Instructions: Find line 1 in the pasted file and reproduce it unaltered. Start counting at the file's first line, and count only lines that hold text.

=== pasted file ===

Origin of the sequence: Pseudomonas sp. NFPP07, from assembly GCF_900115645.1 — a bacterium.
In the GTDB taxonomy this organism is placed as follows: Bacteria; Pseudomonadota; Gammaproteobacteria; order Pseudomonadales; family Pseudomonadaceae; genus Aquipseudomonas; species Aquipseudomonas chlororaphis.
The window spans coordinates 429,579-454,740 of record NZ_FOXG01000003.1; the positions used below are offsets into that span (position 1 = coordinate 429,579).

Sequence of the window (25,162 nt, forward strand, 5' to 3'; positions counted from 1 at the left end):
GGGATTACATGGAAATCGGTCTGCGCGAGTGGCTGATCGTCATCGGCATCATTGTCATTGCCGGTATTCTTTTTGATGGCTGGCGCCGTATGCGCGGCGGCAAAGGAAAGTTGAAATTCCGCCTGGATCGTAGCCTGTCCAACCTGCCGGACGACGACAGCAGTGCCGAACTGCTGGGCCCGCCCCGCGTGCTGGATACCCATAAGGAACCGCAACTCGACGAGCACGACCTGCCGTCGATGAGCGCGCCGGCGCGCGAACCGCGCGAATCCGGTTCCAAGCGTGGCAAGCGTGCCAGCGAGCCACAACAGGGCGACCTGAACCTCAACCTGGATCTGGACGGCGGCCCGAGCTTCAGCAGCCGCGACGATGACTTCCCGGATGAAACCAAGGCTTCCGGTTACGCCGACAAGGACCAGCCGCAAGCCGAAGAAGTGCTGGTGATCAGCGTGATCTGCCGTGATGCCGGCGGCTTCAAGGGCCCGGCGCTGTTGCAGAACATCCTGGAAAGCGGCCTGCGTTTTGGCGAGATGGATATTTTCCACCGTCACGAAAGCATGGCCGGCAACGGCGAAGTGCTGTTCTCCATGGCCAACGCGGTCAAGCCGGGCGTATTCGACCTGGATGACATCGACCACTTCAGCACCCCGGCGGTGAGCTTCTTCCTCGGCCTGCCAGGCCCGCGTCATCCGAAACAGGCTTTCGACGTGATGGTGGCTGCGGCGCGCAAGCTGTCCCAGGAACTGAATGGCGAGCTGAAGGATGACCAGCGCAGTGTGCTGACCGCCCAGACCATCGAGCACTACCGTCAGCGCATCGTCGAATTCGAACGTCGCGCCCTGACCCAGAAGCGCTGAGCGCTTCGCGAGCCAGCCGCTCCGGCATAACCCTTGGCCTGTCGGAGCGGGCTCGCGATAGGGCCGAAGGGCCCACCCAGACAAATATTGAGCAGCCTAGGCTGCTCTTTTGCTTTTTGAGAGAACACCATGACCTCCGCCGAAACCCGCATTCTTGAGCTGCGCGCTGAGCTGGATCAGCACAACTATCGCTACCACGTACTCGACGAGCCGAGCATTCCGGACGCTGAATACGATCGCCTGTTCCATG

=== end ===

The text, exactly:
Origin of the sequence: Pseudomonas sp. NFPP07, from assembly GCF_900115645.1 — a bacterium.